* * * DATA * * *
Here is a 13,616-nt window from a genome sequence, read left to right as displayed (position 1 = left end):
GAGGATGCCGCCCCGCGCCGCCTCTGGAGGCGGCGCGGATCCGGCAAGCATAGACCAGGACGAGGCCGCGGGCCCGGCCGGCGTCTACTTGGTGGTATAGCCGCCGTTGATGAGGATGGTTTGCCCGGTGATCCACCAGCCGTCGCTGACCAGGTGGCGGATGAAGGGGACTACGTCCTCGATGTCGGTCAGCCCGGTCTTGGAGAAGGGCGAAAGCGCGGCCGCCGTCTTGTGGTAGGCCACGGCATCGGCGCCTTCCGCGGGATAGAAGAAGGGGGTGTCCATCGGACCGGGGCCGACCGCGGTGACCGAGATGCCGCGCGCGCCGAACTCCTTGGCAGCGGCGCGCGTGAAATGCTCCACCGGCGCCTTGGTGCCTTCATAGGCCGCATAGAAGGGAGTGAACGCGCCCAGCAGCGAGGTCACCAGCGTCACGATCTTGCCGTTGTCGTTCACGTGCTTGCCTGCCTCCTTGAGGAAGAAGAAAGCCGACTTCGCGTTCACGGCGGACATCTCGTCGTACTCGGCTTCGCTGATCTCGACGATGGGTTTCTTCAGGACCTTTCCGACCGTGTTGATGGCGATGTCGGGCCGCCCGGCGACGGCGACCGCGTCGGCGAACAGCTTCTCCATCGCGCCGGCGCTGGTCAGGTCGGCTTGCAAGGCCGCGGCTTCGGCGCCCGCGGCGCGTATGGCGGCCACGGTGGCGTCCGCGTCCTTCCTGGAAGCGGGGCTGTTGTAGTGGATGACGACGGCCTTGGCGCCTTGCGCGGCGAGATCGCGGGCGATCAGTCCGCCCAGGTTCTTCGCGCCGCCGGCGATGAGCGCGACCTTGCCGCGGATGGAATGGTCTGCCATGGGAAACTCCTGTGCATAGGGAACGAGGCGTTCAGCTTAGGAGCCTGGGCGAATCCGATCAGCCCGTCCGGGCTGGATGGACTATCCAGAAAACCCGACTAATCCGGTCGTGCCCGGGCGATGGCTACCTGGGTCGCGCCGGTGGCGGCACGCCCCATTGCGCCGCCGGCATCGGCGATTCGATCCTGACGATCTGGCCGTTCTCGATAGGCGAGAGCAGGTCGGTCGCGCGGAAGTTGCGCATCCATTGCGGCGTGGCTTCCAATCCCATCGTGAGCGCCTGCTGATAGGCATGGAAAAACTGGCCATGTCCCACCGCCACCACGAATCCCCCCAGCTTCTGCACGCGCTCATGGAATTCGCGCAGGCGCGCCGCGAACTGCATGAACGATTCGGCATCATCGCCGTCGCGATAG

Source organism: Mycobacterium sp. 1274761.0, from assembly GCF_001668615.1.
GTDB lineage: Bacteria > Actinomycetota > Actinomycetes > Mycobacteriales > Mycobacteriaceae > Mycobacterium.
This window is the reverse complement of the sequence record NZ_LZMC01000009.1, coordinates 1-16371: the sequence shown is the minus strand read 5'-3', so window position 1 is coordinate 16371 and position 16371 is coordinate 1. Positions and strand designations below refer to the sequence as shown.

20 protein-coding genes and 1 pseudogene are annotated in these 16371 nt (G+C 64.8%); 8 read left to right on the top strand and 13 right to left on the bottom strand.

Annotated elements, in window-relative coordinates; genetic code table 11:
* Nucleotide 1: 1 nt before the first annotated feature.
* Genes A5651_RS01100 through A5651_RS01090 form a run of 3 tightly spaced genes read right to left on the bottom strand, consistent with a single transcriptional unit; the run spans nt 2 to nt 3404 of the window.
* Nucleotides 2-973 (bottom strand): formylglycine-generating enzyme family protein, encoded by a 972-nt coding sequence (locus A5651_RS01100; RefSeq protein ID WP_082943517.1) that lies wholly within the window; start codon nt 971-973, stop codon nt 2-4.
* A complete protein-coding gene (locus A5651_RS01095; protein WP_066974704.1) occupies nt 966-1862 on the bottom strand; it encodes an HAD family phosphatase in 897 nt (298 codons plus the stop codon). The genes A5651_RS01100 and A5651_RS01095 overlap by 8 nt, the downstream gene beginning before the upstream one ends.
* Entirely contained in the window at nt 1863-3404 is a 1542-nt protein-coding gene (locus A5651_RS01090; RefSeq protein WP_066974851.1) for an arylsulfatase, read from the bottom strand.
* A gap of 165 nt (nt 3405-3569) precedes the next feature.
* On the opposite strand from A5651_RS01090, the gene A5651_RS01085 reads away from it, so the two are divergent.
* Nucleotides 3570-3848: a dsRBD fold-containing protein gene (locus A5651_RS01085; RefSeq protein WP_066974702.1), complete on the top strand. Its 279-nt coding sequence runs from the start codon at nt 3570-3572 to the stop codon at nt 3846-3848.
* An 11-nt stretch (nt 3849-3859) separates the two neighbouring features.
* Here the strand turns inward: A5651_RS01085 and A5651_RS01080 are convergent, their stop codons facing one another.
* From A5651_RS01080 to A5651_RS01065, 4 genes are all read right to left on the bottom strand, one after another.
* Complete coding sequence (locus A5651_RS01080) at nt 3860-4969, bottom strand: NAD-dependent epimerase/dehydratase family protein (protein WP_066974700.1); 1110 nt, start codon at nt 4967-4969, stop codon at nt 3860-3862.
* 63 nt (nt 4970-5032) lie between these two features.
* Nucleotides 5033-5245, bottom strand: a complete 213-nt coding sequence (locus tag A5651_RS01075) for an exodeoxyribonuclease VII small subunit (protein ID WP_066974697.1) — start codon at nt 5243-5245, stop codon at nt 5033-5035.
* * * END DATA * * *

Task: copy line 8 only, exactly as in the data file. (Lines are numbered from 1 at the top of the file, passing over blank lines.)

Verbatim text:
* Nucleotide 1: 1 nt before the first annotated feature.